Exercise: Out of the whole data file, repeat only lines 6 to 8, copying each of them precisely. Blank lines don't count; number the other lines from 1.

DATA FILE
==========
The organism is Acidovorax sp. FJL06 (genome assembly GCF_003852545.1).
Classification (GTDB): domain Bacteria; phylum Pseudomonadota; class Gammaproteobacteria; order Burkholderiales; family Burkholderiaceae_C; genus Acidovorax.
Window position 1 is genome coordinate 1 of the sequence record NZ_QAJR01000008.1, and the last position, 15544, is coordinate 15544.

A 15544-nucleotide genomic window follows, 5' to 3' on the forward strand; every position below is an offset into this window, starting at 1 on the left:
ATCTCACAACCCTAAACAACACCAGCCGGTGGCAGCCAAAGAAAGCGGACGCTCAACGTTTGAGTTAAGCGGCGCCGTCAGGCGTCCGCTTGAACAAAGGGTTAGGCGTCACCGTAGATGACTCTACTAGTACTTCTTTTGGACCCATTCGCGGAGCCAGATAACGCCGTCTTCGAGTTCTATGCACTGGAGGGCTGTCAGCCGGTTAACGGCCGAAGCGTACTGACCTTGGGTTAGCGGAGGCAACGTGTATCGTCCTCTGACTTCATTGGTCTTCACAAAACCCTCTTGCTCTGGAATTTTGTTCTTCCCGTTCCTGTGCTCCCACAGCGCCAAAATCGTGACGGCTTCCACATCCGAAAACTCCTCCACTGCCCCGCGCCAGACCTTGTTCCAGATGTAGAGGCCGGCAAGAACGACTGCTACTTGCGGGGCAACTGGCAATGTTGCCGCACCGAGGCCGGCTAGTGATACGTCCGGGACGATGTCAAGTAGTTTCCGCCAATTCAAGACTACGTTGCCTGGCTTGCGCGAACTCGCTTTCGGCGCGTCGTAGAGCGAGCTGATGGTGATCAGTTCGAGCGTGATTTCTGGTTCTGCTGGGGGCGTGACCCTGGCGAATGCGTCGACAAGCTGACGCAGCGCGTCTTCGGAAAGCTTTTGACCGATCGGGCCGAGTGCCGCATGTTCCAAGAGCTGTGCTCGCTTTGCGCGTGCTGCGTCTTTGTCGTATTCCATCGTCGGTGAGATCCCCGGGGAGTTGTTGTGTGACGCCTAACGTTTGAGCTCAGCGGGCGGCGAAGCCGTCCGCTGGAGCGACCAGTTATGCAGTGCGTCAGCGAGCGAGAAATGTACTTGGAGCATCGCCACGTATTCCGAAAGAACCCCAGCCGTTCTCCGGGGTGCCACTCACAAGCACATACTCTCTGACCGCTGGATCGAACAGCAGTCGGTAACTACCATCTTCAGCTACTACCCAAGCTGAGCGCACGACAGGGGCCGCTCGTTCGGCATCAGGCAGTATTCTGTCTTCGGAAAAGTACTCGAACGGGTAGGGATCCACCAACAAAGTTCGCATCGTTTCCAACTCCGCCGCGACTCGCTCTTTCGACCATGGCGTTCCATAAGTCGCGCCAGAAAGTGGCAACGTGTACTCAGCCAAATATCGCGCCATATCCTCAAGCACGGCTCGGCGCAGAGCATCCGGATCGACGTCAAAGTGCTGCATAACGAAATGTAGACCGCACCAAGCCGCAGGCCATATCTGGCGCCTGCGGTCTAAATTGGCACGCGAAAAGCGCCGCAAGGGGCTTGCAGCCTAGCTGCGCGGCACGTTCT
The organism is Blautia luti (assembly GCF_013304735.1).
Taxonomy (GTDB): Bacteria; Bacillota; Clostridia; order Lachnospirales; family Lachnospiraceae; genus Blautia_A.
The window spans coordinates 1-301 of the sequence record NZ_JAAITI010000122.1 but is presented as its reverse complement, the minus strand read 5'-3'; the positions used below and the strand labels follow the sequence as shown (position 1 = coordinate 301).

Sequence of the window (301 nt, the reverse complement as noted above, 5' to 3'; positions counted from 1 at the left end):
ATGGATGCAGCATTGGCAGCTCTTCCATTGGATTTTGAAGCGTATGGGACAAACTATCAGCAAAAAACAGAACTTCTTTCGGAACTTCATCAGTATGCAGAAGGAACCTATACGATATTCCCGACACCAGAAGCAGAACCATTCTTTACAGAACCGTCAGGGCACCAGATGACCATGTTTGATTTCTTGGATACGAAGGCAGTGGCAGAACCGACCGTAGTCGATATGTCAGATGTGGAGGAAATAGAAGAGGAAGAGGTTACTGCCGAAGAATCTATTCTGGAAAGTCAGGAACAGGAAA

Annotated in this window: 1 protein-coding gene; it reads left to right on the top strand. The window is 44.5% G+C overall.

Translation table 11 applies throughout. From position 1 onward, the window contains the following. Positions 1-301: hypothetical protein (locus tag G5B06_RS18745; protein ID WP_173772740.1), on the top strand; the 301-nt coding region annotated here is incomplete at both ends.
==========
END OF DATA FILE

The organism is Blautia luti (assembly GCF_013304735.1).
Taxonomy (GTDB): Bacteria; Bacillota; Clostridia; order Lachnospirales; family Lachnospiraceae; genus Blautia_A.
The window spans coordinates 1-301 of the sequence record NZ_JAAITI010000122.1 but is presented as its reverse complement, the minus strand read 5'-3'; the positions used below and the strand labels follow the sequence as shown (position 1 = coordinate 301).